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Phencyclidine (PCP)

A psychoactive drug with central nervous system depressant, stimulant, analgesic, and hallucinogenic effects. It was introduced into clinical medicine as a dissociative anaesthetic but its use was abandoned because of the frequent occurrence of an acute syndrome consisting of disorientation, agitation, and delirium. It appears to be of value in treatment of stroke. PCP is relatively cheap and easy to synthesize and has been in use as an illicit drug since the 1970s. Related agents that produce similar effects include dexoxadrol and ketamine.

In illicit use PCP may be taken orally, intravenously, or by sniffing, but it is usually smoked; effects begin within 5 minutes and peak at about 30 minutes. At first, the user feels euphoria, body warmth, and tingling, floating sensations, and a feeling of calm isolation. Auditory and visual hallucinations may appear, as well as altered body image, distorted perceptions of space and time, delusions, and disorganization of thought. Accompanying neurological and physiological symptoms are dose-related and include hypertension, nystagmus, ataxia, dysarthria, grimacing, profuse sweating, hyperreflexia, diminished responsiveness to pain, muscle rigidity, hyperpyrexia, hyperacusis, and seizures. Effects usually last for 4-6 hours, although residual effects may take several days or longer to clear. During the immediate recovery period there may be self-destructive or violent behaviour. PCP delirium, PCP delusional disorder, and PCP mood disorder have been observed. As is the case with the hallucinogens, it is not known whether such disorders are specific drug effects or a manifestation of pre-existing vulnerability. In ICD-11, PCP-related disorders are classed with hallucinogens (XM5M84).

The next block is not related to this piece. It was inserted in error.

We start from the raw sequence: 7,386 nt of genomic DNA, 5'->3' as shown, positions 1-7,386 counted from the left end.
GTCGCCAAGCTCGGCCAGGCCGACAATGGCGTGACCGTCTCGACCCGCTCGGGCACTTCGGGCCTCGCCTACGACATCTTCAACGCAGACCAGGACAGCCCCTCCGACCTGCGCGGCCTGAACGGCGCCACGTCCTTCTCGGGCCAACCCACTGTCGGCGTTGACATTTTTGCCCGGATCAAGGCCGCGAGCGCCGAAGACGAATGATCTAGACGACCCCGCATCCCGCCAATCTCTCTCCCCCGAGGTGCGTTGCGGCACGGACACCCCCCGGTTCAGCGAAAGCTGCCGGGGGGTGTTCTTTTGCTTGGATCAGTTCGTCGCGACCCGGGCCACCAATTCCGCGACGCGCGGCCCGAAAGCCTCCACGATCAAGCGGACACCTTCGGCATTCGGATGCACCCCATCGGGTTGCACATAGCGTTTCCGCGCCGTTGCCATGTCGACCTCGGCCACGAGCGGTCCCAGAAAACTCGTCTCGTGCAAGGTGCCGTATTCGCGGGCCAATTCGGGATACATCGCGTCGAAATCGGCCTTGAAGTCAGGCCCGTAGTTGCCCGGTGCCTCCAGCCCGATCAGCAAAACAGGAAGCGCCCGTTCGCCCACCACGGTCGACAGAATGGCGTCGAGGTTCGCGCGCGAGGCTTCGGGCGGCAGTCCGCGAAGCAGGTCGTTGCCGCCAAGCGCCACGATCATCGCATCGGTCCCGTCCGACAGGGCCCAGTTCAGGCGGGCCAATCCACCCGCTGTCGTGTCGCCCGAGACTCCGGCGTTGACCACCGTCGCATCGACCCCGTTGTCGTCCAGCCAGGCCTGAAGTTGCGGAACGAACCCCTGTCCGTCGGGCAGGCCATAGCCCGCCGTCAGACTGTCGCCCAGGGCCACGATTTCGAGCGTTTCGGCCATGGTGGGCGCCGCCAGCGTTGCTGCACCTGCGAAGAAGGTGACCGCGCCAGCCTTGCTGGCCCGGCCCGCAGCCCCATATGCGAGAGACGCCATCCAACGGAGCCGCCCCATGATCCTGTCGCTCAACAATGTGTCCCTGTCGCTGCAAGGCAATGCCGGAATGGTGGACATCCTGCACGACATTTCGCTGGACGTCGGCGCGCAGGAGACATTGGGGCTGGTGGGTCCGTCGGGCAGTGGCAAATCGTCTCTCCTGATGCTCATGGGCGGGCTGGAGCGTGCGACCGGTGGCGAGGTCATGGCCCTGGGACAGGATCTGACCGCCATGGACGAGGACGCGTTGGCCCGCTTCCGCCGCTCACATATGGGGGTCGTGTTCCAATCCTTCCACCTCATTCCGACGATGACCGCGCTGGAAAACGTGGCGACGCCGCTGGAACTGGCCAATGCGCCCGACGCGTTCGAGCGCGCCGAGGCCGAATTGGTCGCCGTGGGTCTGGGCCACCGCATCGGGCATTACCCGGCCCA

WHO ICD-11: 6C4D Disorders due to use of dissociative drugs including ketamine and phencyclidine [PCP] - Disorders due to use of dissociative drugs including ketamine and phencyclidine [PCP] are characterised by the pattern and consequences of dissociative drug use. Dissociative drugs include ketamine and phencyclidine (PCP) and their (comparatively rare) chemical analogues. Ketamine is an intravenous anaesthetic widely used in low- and middle-income countries, particularly in Africa, and in emergency situations. Ketamine is also undergoing evaluation for treatment of some mental disorders (e.g., treatment resistant Depressive Disorders). It is also a widespread drug of nonmedical use in many countries and may be taken by the oral or nasal routes or injected. It produces a sense of euphoria but depending on the dose, emergent hallucinations and dissociation are recognised as unpleasant side effects. Phencyclidine has a more restricted worldwide distribution and also has euphoric and dissociative effects. Its use may result in bizarre behaviour uncharacteristic for the individual, including self-harm. Dissociative Drug Dependence is described but a withdrawal syndrome is not recognized by most authorities. Several Dissociative Drug-Induced Mental Disorders are recognised (WHO ICD-11).

WHO Lexicon of alcohol and drug terms